I tried another of these bottles on Thursday and then on Friday, and something kind of odd happened: the "rush" or feeling of excessive vitality did not recur either time, but suddenly my ability to fall asleep in a period of less than 2-3 hours was severely compromised. I think I went to bed at 2 AM on Friday morning and didn't really go beyond stage 1 until sometime after 5. Not good.

Friday night was the worst: no sleep at all, and Saturday is an 11.5 hour shift. Ugh. I went to bed at 1, closed my eyes, and basically listened to the Sarah's bedside fan whir and thrum all night until my alarm went off at 9 AM while I tossed and turned and cursed my own existence. Once "awake," I stumbled into the shower, feeling like a walking corpse, and swore off these stupid energy things ... after I had one more on Saturday to make sure I didn't keel over behind the counter at 5 PM.

The timing of this episode was actually kind of funny: a week ago, a couple of old Record Den employees had stopped in and we recounted some good old times. In the midst of this chat, we had a discussion of being able to pull all-nighters with little ill effect in our early-mid twenties and how we could never do one of those again these days! Ha ha! No way, Jose! Amusing.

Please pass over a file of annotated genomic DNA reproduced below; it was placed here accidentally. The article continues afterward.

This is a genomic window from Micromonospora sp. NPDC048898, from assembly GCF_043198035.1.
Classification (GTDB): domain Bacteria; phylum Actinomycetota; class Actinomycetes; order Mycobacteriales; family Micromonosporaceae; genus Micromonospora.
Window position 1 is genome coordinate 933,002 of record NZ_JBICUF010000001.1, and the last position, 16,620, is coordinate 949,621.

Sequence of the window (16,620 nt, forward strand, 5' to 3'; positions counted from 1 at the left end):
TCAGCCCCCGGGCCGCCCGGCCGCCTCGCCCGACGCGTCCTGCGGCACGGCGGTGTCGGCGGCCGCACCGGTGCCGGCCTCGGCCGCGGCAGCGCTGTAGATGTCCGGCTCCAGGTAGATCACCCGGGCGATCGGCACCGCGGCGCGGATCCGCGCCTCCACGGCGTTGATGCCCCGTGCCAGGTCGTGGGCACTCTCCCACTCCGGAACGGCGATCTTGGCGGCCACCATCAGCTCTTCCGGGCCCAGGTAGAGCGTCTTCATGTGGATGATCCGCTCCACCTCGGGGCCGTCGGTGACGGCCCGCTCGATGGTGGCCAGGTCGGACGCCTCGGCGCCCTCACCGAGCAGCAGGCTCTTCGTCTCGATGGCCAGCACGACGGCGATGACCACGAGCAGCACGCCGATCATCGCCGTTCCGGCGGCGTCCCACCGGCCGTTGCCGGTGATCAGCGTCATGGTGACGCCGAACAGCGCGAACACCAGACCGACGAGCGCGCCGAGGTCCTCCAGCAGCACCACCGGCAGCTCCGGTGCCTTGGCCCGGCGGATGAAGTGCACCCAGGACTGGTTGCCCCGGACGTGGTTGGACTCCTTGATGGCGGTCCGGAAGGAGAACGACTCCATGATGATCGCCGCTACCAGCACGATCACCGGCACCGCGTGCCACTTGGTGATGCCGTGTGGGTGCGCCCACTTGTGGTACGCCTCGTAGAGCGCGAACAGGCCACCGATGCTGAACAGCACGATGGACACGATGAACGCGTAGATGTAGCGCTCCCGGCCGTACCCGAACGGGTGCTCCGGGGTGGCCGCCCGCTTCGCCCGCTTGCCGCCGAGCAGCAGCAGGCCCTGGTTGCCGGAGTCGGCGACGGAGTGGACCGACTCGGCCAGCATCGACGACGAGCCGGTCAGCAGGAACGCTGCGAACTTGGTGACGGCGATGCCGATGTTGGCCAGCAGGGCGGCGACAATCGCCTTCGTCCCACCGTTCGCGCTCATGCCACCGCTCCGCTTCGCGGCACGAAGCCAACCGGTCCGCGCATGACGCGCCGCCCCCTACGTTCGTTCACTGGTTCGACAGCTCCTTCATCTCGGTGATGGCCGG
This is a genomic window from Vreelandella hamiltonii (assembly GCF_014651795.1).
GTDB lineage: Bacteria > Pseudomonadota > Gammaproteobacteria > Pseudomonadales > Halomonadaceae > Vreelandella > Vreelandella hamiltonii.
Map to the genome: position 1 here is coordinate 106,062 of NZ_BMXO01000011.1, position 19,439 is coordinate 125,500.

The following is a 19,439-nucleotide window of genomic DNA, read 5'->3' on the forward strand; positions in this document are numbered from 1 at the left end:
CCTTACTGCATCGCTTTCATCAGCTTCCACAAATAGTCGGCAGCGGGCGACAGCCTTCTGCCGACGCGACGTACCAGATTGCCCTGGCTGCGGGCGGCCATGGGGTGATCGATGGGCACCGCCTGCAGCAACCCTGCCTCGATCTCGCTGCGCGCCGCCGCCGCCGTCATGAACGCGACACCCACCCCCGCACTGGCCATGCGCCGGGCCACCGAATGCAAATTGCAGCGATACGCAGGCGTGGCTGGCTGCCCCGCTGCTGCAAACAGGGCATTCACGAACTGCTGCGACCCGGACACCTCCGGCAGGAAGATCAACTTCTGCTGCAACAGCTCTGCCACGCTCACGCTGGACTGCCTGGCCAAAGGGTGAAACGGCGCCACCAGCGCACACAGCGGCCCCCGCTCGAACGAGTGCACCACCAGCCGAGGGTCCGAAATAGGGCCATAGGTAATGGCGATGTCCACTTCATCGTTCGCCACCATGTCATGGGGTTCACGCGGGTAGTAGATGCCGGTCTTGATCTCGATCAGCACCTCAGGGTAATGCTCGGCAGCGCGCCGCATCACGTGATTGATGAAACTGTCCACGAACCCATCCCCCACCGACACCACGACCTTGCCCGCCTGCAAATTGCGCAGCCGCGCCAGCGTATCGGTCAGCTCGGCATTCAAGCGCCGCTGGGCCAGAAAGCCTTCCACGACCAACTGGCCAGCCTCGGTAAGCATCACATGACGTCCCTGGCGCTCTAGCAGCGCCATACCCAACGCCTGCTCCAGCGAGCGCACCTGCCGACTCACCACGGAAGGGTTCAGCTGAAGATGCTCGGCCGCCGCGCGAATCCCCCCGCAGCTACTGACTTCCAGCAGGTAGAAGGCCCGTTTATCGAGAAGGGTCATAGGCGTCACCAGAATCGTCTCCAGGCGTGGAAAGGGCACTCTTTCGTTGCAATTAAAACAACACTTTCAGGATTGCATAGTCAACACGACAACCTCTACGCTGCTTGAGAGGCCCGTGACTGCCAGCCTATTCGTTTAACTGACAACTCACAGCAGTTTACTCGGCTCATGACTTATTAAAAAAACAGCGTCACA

Anyway, I managed to keep myself pretty busy on Saturday (spent the entire evening alphabetizing 1000 pieces of Sony/EMI product), and despite getting a bit headachey as evening fell, I managed to make it through the day. Once I fell asleep Saturday night (which did take a while), I was completely out the whole rest of the night. Mmmmm REM sleep. So relaxing.

So, yes, these things seem to work pretty well, but caveat emptor ... especially if you are an old and decrepit hippie like me.

Friday, May 01, 2009

Another Springtime In Hell With The Cleveland Indians

Nearly two years ago, following the Cleveland Indians' defeat at the hands of the Boston Red Sox in the ALCS, I took some solace in the loss to the idea that this team would be back to take another shot at a championship berth in 2008. My co-worker Jeff didn't share that optimism, and he reminded me of just how difficult it is in the game of baseball for any team to simply repeat a postseason appearance, never mind a championship. A few months later, the events of the 2008 season proved him correct, and as time goes by, I start to wonder if what we saw at the end of 2007 was a mirage and the true reality of this team lies is the surrounding years.